Vernon Film Society’s next film, showing Monday, was a gala presentation at the 2010 Toronto Film Festival.
Based on Tatiana de Rosnay’s bestselling novel of the same name, Sarah’s Key is a fictionalized account of the actual roundup at Paris’ Vélodrome d’Hiver that sent thousands of Jewish families to their deaths in Nazi camps.
Starring Kristin Scott Thomas, the film is a moving tale about a terrible period of French history.
In the summer of 1942, 10-year-old Sarah knows something is wrong. The French police are going door-to-door arresting Jewish families and imprisoning them in the Vélodrome. In an attempt to save her family, she locks her four-year-old brother in a bedroom cupboard, promising to return for him.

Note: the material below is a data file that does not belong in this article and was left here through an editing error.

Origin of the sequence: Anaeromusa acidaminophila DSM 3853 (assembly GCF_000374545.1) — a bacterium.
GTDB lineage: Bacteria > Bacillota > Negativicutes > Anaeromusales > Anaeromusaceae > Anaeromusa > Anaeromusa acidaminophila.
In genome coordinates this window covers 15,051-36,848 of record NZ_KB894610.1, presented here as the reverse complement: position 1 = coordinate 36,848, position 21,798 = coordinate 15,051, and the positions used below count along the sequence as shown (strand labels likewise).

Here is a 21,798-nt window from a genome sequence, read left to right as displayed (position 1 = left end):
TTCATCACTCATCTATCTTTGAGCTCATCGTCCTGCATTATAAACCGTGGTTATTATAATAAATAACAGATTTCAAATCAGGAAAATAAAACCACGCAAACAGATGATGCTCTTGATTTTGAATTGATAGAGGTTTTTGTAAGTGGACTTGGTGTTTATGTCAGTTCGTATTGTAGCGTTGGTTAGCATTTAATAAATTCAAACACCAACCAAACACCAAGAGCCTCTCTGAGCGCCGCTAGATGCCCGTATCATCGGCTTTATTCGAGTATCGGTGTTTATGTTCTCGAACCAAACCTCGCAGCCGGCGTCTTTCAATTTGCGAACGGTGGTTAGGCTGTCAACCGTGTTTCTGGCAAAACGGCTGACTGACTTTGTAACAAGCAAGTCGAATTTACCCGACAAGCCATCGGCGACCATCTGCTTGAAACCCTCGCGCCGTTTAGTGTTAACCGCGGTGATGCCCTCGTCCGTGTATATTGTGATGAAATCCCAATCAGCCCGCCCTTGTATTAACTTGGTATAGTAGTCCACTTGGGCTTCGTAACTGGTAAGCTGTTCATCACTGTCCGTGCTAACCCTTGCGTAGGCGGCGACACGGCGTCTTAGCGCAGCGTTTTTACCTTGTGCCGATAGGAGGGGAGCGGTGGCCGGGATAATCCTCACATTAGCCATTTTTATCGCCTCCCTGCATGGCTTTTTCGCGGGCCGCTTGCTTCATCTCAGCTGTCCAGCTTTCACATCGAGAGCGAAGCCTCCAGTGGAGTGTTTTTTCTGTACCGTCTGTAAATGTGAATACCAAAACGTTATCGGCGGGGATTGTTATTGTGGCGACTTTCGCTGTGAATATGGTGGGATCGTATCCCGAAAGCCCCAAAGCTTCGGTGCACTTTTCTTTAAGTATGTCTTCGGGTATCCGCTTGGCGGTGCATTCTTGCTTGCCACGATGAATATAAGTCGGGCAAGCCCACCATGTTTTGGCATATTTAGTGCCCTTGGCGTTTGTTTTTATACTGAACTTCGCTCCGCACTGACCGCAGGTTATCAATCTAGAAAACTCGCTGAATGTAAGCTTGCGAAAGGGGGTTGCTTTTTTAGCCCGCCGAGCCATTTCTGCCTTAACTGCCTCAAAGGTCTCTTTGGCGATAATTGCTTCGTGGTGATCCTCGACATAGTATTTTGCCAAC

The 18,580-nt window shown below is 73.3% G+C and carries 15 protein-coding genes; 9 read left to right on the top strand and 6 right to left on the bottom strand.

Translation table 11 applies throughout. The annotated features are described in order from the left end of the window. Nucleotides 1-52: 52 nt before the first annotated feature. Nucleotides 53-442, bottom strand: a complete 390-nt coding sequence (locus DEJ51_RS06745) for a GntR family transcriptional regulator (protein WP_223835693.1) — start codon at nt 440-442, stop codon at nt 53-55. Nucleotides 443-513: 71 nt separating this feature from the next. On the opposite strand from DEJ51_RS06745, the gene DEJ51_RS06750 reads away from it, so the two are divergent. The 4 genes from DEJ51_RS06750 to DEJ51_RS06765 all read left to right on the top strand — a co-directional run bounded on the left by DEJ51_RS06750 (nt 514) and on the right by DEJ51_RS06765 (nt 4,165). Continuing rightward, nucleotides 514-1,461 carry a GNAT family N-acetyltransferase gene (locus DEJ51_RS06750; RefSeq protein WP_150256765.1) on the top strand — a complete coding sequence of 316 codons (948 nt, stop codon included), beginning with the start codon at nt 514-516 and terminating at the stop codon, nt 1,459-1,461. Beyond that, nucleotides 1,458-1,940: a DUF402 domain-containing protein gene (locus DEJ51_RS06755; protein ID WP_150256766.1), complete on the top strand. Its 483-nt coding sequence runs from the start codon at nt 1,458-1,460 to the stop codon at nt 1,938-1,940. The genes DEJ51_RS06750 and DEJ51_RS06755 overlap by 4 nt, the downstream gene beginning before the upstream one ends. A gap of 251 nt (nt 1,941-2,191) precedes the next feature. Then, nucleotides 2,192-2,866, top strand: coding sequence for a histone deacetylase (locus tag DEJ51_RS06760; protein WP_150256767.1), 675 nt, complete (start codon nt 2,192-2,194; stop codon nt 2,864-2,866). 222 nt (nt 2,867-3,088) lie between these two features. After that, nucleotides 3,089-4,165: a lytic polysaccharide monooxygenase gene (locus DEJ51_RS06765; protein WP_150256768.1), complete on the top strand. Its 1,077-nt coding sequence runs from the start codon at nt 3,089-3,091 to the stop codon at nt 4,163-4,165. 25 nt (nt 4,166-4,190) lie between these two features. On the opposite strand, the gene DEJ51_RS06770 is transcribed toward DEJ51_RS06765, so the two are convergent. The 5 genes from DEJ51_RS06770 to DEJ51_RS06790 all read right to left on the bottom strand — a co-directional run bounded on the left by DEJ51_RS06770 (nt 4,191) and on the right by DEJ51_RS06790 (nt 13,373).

Sixty years later, journalist Julia Jarmond (Scott Thomas) is assigned to write a cover story on the roundup of 1942.
Although she is American by birth, she has lived in Paris for 20 years. She is married to an aristocratic Frenchman, but Julia finds that no one seems to know anything about what happened in her beloved city decades ago.
What begins as research becomes more personal as Julia discovers that she and Sarah may have something in common.
Stories about the Second World War never seem to get old as ideology overcomes humanity and group thinking leads people down the path of horrible consequences.
“The movie gathers momentum with a steady assured pace, accumulating incidents, characters, secrets, and lies until the rush of events is absolutely transfixing. Cinema can sometime rival the novel in compulsive intensity and Sarah’s Key is one such example,” said Kirk Honeycutt, with The Hollywood Reporter
Sarah’s Key will be shown at the Towne Cinema Monday at 5:15 p.m. and 7:45 p.m. Tickets are available at the door and one week ahead at the theatre and the Bean Scene for $7.